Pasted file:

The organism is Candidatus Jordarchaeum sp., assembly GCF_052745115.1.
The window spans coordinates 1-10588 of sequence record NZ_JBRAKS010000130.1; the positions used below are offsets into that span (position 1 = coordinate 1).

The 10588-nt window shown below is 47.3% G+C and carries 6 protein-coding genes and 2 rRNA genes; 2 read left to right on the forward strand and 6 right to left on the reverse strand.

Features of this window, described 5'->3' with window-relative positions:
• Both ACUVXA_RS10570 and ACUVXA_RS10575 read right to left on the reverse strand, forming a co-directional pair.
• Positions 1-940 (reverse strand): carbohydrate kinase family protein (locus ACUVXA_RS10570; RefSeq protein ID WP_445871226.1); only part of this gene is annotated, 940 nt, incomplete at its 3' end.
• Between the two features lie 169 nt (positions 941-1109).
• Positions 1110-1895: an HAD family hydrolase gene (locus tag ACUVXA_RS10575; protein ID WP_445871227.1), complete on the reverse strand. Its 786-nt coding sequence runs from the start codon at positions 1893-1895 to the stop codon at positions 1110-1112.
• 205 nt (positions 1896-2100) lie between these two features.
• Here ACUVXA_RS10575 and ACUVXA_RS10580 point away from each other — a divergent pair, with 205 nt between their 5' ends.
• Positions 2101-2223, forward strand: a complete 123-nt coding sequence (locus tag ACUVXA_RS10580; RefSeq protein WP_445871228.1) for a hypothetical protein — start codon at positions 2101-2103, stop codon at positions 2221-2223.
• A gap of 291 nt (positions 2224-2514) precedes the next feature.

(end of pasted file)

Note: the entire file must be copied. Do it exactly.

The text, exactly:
The organism is Candidatus Jordarchaeum sp., assembly GCF_052745115.1.
The window spans coordinates 1-10588 of sequence record NZ_JBRAKS010000130.1; the positions used below are offsets into that span (position 1 = coordinate 1).

The 10588-nt window shown below is 47.3% G+C and carries 6 protein-coding genes and 2 rRNA genes; 2 read left to right on the forward strand and 6 right to left on the reverse strand.

Features of this window, described 5'->3' with window-relative positions:
• Both ACUVXA_RS10570 and ACUVXA_RS10575 read right to left on the reverse strand, forming a co-directional pair.
• Positions 1-940 (reverse strand): carbohydrate kinase family protein (locus ACUVXA_RS10570; RefSeq protein ID WP_445871226.1); only part of this gene is annotated, 940 nt, incomplete at its 3' end.
• Between the two features lie 169 nt (positions 941-1109).
• Positions 1110-1895: an HAD family hydrolase gene (locus tag ACUVXA_RS10575; protein ID WP_445871227.1), complete on the reverse strand. Its 786-nt coding sequence runs from the start codon at positions 1893-1895 to the stop codon at positions 1110-1112.
• 205 nt (positions 1896-2100) lie between these two features.
• Here ACUVXA_RS10575 and ACUVXA_RS10580 point away from each other — a divergent pair, with 205 nt between their 5' ends.
• Positions 2101-2223, forward strand: a complete 123-nt coding sequence (locus tag ACUVXA_RS10580; RefSeq protein WP_445871228.1) for a hypothetical protein — start codon at positions 2101-2103, stop codon at positions 2221-2223.
• A gap of 291 nt (positions 2224-2514) precedes the next feature.